#5

Re: Can everyone win? - Posted by Stacy (AZ)

Posted by Stacy (AZ) on December 27, 1998 at 03:19:52:

I’ve read your post and all the responses to date, and I confess I think finding a solution where everyone “wins” by your definition is just not possible. I think you’ve set-up the problem to be unsolvable. To win, no landlord must earn less than market rent, but no tenant must face a rent increase, and no rental housing may be near an owner-occupied…

Personally, I don’t have the time to fight city hall when the city populace is behind the call for regulation. I happen to believe the majority should rule…it’s called democracy. I believe investors need to be flexible and know when it’s time to stop banging heads against the wall and go with the flow.

The closest thing to win/win that I can think of on a personal level would be to change investment strategies. If I own rentals, and legislation is passed that limits my ROI to below my standards, I’d look into converting the rentals to owner-occupied housing. The strategies that would seem to benefit the first time home-owner the most would be to lease-option, or to sell with low down and carry the paper, making it as easy as possible to get them into a house. And there are special loan programs that could be used to help first-time home-owners get in. Even still many renters would not qualify, so many would lose by your definition. This is as close to REI altruism as I could come, since it’s my money that’s at stake.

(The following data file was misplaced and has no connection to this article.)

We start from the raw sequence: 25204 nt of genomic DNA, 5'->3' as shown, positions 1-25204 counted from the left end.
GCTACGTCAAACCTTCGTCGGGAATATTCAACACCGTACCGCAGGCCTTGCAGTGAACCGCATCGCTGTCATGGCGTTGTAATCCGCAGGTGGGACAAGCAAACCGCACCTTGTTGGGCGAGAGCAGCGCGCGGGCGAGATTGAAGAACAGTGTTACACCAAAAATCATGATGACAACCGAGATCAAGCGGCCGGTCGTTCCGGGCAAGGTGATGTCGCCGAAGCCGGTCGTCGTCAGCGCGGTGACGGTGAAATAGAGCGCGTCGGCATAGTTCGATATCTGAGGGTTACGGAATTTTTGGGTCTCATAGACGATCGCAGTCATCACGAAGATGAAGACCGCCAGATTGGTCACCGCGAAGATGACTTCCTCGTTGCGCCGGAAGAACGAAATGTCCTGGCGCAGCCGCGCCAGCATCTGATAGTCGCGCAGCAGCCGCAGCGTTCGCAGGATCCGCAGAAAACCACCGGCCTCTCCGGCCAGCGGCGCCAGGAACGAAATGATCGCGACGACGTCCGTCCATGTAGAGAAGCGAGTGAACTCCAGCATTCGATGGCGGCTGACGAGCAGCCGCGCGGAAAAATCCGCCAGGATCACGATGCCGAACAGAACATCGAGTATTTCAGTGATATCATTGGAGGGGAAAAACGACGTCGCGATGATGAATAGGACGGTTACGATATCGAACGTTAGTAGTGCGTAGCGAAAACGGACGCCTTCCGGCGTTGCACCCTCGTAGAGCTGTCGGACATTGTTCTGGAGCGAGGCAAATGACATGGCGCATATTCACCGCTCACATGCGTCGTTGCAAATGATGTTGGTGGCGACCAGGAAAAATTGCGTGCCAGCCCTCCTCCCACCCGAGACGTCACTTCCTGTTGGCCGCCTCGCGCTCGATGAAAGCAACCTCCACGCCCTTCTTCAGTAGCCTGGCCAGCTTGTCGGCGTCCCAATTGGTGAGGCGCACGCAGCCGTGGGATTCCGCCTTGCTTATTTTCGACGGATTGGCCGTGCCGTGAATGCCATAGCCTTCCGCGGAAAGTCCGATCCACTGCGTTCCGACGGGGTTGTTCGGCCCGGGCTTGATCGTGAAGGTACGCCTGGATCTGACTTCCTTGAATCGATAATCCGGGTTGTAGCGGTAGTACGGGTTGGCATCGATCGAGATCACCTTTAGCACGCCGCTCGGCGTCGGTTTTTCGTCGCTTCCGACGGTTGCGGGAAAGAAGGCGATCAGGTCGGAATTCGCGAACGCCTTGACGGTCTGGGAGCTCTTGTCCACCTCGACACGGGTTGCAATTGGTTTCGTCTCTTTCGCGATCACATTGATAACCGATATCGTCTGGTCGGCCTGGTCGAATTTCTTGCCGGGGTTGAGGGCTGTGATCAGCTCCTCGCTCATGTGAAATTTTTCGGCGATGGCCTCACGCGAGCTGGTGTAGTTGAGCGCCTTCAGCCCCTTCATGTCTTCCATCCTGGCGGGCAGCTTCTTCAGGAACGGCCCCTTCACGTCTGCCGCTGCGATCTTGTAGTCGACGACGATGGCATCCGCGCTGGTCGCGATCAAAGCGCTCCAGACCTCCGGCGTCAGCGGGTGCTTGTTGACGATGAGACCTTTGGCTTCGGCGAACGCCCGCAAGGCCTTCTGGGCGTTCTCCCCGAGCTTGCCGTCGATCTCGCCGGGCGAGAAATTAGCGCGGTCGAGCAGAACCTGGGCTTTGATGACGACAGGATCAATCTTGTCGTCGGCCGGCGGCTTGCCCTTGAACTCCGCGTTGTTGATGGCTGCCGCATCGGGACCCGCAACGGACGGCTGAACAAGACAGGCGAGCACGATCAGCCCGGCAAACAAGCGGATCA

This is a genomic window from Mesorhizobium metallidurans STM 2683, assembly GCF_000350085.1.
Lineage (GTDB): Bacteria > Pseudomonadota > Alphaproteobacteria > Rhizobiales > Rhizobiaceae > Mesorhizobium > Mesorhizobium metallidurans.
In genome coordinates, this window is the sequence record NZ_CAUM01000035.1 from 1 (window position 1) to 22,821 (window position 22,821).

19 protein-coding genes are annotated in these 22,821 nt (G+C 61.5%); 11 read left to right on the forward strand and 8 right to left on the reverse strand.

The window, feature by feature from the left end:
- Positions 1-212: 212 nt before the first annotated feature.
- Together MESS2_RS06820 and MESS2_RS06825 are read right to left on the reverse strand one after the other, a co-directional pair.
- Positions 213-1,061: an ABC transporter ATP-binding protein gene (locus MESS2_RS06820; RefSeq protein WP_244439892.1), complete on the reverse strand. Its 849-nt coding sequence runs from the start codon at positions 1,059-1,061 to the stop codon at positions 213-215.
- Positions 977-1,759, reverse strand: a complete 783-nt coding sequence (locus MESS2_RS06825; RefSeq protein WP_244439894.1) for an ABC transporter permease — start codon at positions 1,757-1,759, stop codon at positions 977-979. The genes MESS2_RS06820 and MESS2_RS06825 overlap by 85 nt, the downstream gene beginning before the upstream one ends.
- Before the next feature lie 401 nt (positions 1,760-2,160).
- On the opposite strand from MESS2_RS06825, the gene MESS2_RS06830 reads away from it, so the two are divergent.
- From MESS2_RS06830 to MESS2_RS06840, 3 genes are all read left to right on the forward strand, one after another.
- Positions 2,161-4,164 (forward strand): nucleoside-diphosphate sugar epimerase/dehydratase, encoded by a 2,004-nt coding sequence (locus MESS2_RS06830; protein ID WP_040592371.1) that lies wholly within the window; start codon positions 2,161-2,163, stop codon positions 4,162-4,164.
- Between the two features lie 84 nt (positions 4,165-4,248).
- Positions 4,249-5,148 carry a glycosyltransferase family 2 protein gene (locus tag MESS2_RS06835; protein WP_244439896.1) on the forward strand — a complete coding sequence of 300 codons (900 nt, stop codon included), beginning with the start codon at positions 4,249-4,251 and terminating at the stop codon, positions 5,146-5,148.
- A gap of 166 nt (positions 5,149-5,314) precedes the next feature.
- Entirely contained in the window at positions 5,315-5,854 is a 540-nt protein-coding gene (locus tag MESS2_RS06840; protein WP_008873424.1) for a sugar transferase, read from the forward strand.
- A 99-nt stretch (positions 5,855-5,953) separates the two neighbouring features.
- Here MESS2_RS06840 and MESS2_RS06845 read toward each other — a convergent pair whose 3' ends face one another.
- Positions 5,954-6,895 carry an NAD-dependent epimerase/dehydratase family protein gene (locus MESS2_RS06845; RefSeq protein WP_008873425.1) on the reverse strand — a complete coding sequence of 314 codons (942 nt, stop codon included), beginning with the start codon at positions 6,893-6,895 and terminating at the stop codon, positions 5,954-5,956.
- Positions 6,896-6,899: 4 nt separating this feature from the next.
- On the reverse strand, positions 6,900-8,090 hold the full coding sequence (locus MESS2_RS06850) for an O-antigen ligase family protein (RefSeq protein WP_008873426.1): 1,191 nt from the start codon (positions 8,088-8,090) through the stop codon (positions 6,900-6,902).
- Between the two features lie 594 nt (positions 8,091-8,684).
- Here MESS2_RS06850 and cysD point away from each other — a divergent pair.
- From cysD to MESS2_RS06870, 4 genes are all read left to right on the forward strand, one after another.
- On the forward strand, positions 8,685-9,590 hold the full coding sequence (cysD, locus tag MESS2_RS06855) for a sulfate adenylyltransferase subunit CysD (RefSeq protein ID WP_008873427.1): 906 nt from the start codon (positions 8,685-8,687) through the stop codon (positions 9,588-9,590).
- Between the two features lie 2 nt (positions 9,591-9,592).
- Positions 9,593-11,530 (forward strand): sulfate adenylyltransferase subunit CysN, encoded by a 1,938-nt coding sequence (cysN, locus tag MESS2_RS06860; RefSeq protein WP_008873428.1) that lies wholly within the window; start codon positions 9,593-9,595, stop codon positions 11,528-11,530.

Stacy


#6

Re: Can everyone win? - Posted by Irwin

Posted by Irwin on December 26, 1998 at 17:33:58:

I have written some lengthy posts in the past on my rather strong feelings about government intervention in the real estate market place. I think your posting points up the problem quite well. If you can’t find a way to keep the bureaucrats out of it, THERE ARE NO WINNERS. EVERYBODY GETS SCREWED. EXCEPT ONE CLASS. The big guys. They beome the only ones who can afford to operate in the regulatory climate.
It’s a gosh darn shame that we’ve raised a generation of people who still think that the answer to every problem is some kind of new governmental control.
You mentioned that you’re in a college town, and I suspect that’s part of the problem. Lots of eggheads running around thinking they can solve every problem from dandruff to runny ketchup.


#7

Re: Can everyone win? - Posted by JPiper

Posted by JPiper on December 26, 1998 at 14:24:57:

I?m always fascinated by posts of this type.